When the ACA passed in 2010, the law mandated lower hospital expenditures, which extended the exhaustion date for the HI trust fund to 2024. Last week, the actuaries at Medicare, after looking at the sharp slowdown in healthcare spending the past three years, extended the trust fund's projected life to 2030.
Medicare isn't the only program with lower projected growth. The CBO, which serves as Congress' independent voice for making long-term budget projections, confirmed that the slowdown extends to Medicaid. The CBO shaved $395 billion, or 10%, off the federal government's share of caring for the poor compared with its 2010 (pre-ACA) forecast for the next decade. States, which pay for about half the program, would presumably save a similar amount.
The federal Medicaid share reduction comes on top of the 12%, or $715 billion, that the CBO sliced off its 10-year Medicare projections, which is about the same as what the Medicare actuaries predicted (and, it should be noted, includes the assumption that Congress will continue to “fix” physician pay so the cuts in the law aren't imposed; that makes the reduction even more impressive). The two programs' combined savings will leave the government paying well under 6% of gross domestic product for healthcare programs in 2020.
How big a reduction is that? A comparison is in order. When the National Commission on Fiscal Responsibility and Reform (better known as the Simpson-Bowles Commission) issued its famous deficit-reduction proposal in 2010, its draconian cuts would have limited healthcare spending to 6.3% of GDP in 2021, down from the then projected 6.6%.
For healthcare providers, 6.3% compared to the latest projections from the CMS and CBO would be a hefty pay hike.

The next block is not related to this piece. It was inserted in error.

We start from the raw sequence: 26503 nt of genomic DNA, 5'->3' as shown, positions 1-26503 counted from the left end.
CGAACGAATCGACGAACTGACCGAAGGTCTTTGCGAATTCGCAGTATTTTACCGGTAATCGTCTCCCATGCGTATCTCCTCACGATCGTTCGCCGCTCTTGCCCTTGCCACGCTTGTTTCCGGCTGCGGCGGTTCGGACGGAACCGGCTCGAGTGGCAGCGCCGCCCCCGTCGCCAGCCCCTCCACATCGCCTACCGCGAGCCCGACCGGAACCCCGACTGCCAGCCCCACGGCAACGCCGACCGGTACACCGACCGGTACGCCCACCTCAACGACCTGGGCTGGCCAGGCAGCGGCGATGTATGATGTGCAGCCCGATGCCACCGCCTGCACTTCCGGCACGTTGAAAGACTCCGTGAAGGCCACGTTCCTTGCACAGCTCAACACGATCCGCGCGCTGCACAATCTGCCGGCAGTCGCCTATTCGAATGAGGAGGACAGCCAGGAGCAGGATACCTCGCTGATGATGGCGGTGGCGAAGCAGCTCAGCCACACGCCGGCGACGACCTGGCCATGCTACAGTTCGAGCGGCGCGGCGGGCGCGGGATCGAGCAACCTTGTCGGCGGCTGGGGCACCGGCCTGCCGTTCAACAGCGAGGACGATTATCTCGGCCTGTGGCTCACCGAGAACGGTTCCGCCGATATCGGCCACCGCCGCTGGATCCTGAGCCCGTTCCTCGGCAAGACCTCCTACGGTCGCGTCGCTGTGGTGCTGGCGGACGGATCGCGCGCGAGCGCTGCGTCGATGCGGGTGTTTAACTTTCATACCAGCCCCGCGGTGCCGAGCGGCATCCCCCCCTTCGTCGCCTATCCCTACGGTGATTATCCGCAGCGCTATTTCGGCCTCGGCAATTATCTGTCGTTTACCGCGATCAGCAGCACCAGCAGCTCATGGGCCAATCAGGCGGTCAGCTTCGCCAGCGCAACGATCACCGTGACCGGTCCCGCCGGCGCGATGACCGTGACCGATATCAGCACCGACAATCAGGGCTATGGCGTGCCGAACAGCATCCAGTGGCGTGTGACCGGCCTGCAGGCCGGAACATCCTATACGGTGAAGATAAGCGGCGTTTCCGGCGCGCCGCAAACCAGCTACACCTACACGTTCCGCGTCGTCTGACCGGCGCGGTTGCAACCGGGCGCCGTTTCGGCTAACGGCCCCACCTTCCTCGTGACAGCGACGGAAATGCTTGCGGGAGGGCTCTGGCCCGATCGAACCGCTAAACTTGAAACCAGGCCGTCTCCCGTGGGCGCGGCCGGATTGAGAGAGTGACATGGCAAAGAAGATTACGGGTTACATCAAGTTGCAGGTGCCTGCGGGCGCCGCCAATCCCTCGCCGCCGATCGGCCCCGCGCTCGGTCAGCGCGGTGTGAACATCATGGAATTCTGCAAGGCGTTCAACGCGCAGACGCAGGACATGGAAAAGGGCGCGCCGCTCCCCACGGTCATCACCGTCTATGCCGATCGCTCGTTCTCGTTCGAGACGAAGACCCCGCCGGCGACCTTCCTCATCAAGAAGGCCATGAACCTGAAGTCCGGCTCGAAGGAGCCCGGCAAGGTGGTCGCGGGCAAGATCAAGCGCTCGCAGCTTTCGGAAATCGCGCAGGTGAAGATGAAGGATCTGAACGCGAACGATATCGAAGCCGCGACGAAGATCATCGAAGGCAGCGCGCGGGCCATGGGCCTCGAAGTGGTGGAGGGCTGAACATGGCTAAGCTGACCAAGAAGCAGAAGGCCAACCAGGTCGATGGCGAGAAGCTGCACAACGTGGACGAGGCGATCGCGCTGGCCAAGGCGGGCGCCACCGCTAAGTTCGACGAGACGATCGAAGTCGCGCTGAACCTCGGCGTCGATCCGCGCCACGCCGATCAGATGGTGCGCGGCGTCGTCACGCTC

Yet to listen to most economists who follow the sector closely, and most analysts inside the Beltway, there's not much to cheer about in these latest projections. Their arguments continue to shift.
At first, analysts claimed the slowdown was due to the recession. That was never a very plausible explanation for slower government spending on healthcare since seniors are less affected by economic downturns and healthcare expenditures on the poor, if anything, should rise when the economy sours.
Likewise, most other explanations for slower growth in health spending in the private sector—the rise of high-deductible plans; greater cost consciousness among consumers because of the reform debate; the weather—don't really apply to government programs, either, although a case could be made for last winter's cold weather. That stops everyone from going to the doctor, and perhaps seniors most of all.
None of that begins to explain the ongoing deceleration in government spending. Medicare spending on a per beneficiary basis averaged a 0.2% increase each year in 2012-13, compared with a 1.9% average increase in 2010-11.
That doesn't mean the system is out of the woods. As Robert Reischauer, a former head of the CBO and now a Medicare trustee, noted after last week's report, the 77 million baby boomers are just beginning their transition from private insurance to public programs. “Some might be tempted to conclude that Medicare is healing its maladies on its own,” he said, but that's “not (a) prudent conclusion.”
Agreed. But that's a financing problem, not a spending problem.
It's time for government policymakers to take a closer look at the delivery-system reforms being implemented across the country. Something out there is clearly working. Payment policy needs to be redesigned to reward those efforts.
Follow Merrill Goozner on Twitter: @MHgoozner